Hard drives simply can't meet the intense performance demands of cloud apps, claims Dave...

Hard drives simply can't meet the intense performance demands of cloud apps, claims Dave Rosenberg, the CEO of a cloud management software firm. Only flash memory is up to the task, in his view, even if costs remain a concern. Fusion-io's (FIO) flash modules help run cloud apps for Apple and Salesforce.com; flash vendors OCZ, STEC, and SNDK are also targeting this space. (previously)

Comments (2)
  • Conventional Wisdumb
    , contributor
    Comments (1800) | Send Message
    That's actually quite a profound insight with awesome implications if true.


    NetApp one of my faves would be buggy-whipped if this were true long term.


    "Industry giants EMC and NetApp have begun to offer "flash as cache" solutions that can be bolted on to their existing products, though critics point to two significant drawbacks with this approach: adding flash to existing solutions can be incredibly expensive; and their function is limited to a read cache."


    The second limitation is critically important, according to Ed Lee, an original member of the Berkeley RAID team in the 1990s who is now lead architect at Tintri. "With a bolt-on flash as cache, you're lucky if 30 percent of the application traffic benefits from flash. Basically, you're still getting disk-level rather than flash-level performance," Lee said in an e-mail interview."


    Read more: http://cnet.co/A23hXl
    Read more: http://cnet.co/xuZ0me
    15 Feb 2012, 09:14 PM Reply Like
  • davcnslt
    , contributor
    Comments (140) | Send Message
    To add a bit more insight to your excellent note:
    In an article today, a Univ Of Calf @ San Diego research project was discussed in which it was stated:


    "While the density of SSDs grows and the cost per gigabyte
    shrinks, "everything else about them is poised to get worse,"


    "This makes the future of SSDs cloudy: While the growing
    capacity of SSDs and high IOPS rates will make them attractive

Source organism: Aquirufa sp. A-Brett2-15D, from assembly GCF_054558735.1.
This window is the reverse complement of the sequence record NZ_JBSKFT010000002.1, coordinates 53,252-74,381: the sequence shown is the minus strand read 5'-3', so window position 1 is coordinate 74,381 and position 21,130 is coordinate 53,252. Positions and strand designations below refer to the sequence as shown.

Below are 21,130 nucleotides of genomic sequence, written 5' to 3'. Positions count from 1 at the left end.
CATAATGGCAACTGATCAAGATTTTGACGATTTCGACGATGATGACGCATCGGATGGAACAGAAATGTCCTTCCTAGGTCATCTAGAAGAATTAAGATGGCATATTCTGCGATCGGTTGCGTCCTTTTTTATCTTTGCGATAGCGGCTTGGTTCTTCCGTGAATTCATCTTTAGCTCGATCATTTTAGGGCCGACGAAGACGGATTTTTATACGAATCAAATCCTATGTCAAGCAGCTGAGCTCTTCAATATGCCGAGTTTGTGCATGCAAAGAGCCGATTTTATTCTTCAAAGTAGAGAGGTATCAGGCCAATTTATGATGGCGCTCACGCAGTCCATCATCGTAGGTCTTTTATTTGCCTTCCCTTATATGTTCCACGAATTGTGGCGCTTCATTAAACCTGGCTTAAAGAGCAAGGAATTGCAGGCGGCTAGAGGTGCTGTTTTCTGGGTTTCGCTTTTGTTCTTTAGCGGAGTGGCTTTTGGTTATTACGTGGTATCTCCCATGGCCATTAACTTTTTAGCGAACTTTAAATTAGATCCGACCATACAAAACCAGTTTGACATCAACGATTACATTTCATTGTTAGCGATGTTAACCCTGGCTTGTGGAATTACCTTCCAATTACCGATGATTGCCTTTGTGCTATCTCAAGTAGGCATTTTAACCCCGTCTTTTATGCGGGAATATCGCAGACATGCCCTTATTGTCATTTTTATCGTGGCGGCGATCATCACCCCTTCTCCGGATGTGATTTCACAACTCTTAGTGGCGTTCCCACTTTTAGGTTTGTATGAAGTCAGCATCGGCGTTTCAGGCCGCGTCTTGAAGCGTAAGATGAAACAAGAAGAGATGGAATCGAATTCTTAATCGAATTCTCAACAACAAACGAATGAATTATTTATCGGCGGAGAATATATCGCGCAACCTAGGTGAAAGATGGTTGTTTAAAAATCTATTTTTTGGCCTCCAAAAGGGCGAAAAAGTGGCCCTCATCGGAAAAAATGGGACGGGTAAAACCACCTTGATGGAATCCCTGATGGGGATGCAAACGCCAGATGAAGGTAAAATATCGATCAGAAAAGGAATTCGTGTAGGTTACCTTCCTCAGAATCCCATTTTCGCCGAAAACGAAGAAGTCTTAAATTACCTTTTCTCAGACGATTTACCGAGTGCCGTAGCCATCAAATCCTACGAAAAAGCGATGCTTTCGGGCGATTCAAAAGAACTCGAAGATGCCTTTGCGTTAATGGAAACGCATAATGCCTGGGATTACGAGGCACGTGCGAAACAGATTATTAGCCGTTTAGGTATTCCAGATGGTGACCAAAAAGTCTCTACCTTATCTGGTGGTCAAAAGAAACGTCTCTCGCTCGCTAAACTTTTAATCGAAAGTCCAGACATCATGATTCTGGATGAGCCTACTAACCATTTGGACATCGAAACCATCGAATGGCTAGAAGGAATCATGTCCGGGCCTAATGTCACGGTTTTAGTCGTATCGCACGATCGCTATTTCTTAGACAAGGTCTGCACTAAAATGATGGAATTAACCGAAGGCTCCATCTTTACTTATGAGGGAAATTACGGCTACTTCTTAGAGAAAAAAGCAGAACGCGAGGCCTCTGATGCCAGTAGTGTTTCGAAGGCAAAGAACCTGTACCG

for many applications, the reduction in performance that is
    necessary to increase capacity while keeping costs in check
    may make it difficult for SSDs to scale as a viable technology
    for some applications,"
    - Laura Grupp, UCSD researcher & spokesperson


    To summarize the article: As flash denizens pursue smaller and smaller line widths in the die, in order to deliver higher discrete data per device (density) and become more competitive with magnetic recording (disk drives) pricing (where current pricing in like-for-like capacity devices is >10:1, the performance falls off to a point where "write speed for pages in a flash block suffered dramatic and predictable variations in latency".


    Flash has been hailed by many observers as the solution to disk drive (HDD) latency causing diminished input/output operations per second (iops). iops in HDDs, as has rightfully been pointed out by these observers, suffers due to the seek time from mechanical track-to-track seeks required to position the read-write head accurately over the data. The difference, according to this research, is that flash latency will grow over time and is largely due to errors in which data will have to be recovered and re-mapped in the flash device.


    The speed of iops achieved with flash memory is well established and improved performance in enterprise storage systems, particularly those operating in a virtualized system, has long been a primary rationale for selection of flash memory over hard disk drives. I would not choose to argue with Mr. Rosenberg on this point, but depending on where the diminishing returns begin to occur (is it accute in today's avg line widths of 25nm or is it acute at some future implemenation?) there is a major point suggested that could dramatically alter the fortunes of data storage strategist in the relatively near future.


    I'd hasten to add that there are many questions left unanswered by this research and readers should remember that the assumptions made are based on mathematical extrapolations that may or not be challengable by consideration for other influences such as the technology roadmap for photo-lithography, error correction codes, and evolving data compression techniques. We can expect to see much on this topic in ensuing articles, blogs, etc.


    In the meantime readers may want to consider recent research performed by an international team led by the University of York's physics department which can be read at http://bit.ly/z5EZCi, as well as recent research announced by IBM at http://bit.ly/yBpV3d


    Disk drives are very far from their end of life in my opinion, though drumbeaters for solid state drives such as Mr. Rosenberg would have you think so.
    17 Feb 2012, 03:35 AM Reply Like
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